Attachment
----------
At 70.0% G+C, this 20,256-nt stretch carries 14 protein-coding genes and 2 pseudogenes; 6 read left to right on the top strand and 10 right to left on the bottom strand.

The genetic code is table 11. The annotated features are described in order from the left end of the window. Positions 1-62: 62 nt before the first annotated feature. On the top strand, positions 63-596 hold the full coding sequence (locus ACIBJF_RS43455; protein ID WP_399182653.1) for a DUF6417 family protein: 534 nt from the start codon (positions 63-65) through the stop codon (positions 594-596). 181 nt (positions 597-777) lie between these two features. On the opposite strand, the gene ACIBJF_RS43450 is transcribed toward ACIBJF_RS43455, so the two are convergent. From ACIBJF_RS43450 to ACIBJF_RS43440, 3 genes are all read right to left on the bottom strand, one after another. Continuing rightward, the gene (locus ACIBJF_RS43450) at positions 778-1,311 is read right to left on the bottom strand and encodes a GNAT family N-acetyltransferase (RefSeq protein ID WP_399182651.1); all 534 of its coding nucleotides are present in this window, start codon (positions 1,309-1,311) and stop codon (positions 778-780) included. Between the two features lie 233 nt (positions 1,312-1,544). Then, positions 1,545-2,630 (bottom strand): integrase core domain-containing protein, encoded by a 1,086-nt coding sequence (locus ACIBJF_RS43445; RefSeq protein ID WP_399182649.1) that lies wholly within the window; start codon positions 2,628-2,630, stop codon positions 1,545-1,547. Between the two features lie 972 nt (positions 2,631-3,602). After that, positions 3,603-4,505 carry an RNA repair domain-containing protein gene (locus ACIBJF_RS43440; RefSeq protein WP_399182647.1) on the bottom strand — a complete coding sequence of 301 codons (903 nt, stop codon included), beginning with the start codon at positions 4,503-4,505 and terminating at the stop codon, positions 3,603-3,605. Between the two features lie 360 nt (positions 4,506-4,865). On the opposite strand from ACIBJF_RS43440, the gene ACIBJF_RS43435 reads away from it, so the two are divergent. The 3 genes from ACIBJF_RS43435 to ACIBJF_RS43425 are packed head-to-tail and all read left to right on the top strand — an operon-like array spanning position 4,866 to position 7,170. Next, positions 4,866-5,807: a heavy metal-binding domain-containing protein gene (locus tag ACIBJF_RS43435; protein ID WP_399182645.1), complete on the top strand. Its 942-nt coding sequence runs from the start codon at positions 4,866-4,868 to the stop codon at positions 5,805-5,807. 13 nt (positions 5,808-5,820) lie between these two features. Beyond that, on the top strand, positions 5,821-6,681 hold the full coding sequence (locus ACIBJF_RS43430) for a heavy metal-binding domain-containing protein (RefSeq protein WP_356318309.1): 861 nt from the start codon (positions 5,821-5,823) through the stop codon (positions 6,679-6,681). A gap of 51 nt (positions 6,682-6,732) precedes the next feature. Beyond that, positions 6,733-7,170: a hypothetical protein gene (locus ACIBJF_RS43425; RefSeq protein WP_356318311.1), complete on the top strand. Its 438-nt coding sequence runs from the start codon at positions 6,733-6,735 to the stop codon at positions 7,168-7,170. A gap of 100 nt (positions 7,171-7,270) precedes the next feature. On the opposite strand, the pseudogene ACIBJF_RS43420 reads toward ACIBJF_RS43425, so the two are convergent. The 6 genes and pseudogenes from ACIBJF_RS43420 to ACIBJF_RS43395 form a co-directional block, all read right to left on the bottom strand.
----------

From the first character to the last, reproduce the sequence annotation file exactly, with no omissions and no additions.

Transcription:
At 70.0% G+C, this 20,256-nt stretch carries 14 protein-coding genes and 2 pseudogenes; 6 read left to right on the top strand and 10 right to left on the bottom strand.

The genetic code is table 11. The annotated features are described in order from the left end of the window. Positions 1-62: 62 nt before the first annotated feature. On the top strand, positions 63-596 hold the full coding sequence (locus ACIBJF_RS43455; protein ID WP_399182653.1) for a DUF6417 family protein: 534 nt from the start codon (positions 63-65) through the stop codon (positions 594-596). 181 nt (positions 597-777) lie between these two features. On the opposite strand, the gene ACIBJF_RS43450 is transcribed toward ACIBJF_RS43455, so the two are convergent. From ACIBJF_RS43450 to ACIBJF_RS43440, 3 genes are all read right to left on the bottom strand, one after another. Continuing rightward, the gene (locus ACIBJF_RS43450) at positions 778-1,311 is read right to left on the bottom strand and encodes a GNAT family N-acetyltransferase (RefSeq protein ID WP_399182651.1); all 534 of its coding nucleotides are present in this window, start codon (positions 1,309-1,311) and stop codon (positions 778-780) included. Between the two features lie 233 nt (positions 1,312-1,544). Then, positions 1,545-2,630 (bottom strand): integrase core domain-containing protein, encoded by a 1,086-nt coding sequence (locus ACIBJF_RS43445; RefSeq protein ID WP_399182649.1) that lies wholly within the window; start codon positions 2,628-2,630, stop codon positions 1,545-1,547. Between the two features lie 972 nt (positions 2,631-3,602). After that, positions 3,603-4,505 carry an RNA repair domain-containing protein gene (locus ACIBJF_RS43440; RefSeq protein WP_399182647.1) on the bottom strand — a complete coding sequence of 301 codons (903 nt, stop codon included), beginning with the start codon at positions 4,503-4,505 and terminating at the stop codon, positions 3,603-3,605. Between the two features lie 360 nt (positions 4,506-4,865). On the opposite strand from ACIBJF_RS43440, the gene ACIBJF_RS43435 reads away from it, so the two are divergent. The 3 genes from ACIBJF_RS43435 to ACIBJF_RS43425 are packed head-to-tail and all read left to right on the top strand — an operon-like array spanning position 4,866 to position 7,170. Next, positions 4,866-5,807: a heavy metal-binding domain-containing protein gene (locus tag ACIBJF_RS43435; protein ID WP_399182645.1), complete on the top strand. Its 942-nt coding sequence runs from the start codon at positions 4,866-4,868 to the stop codon at positions 5,805-5,807. 13 nt (positions 5,808-5,820) lie between these two features. Beyond that, on the top strand, positions 5,821-6,681 hold the full coding sequence (locus ACIBJF_RS43430) for a heavy metal-binding domain-containing protein (RefSeq protein WP_356318309.1): 861 nt from the start codon (positions 5,821-5,823) through the stop codon (positions 6,679-6,681). A gap of 51 nt (positions 6,682-6,732) precedes the next feature. Beyond that, positions 6,733-7,170: a hypothetical protein gene (locus ACIBJF_RS43425; RefSeq protein WP_356318311.1), complete on the top strand. Its 438-nt coding sequence runs from the start codon at positions 6,733-6,735 to the stop codon at positions 7,168-7,170. A gap of 100 nt (positions 7,171-7,270) precedes the next feature. On the opposite strand, the pseudogene ACIBJF_RS43420 reads toward ACIBJF_RS43425, so the two are convergent. The 6 genes and pseudogenes from ACIBJF_RS43420 to ACIBJF_RS43395 form a co-directional block, all read right to left on the bottom strand.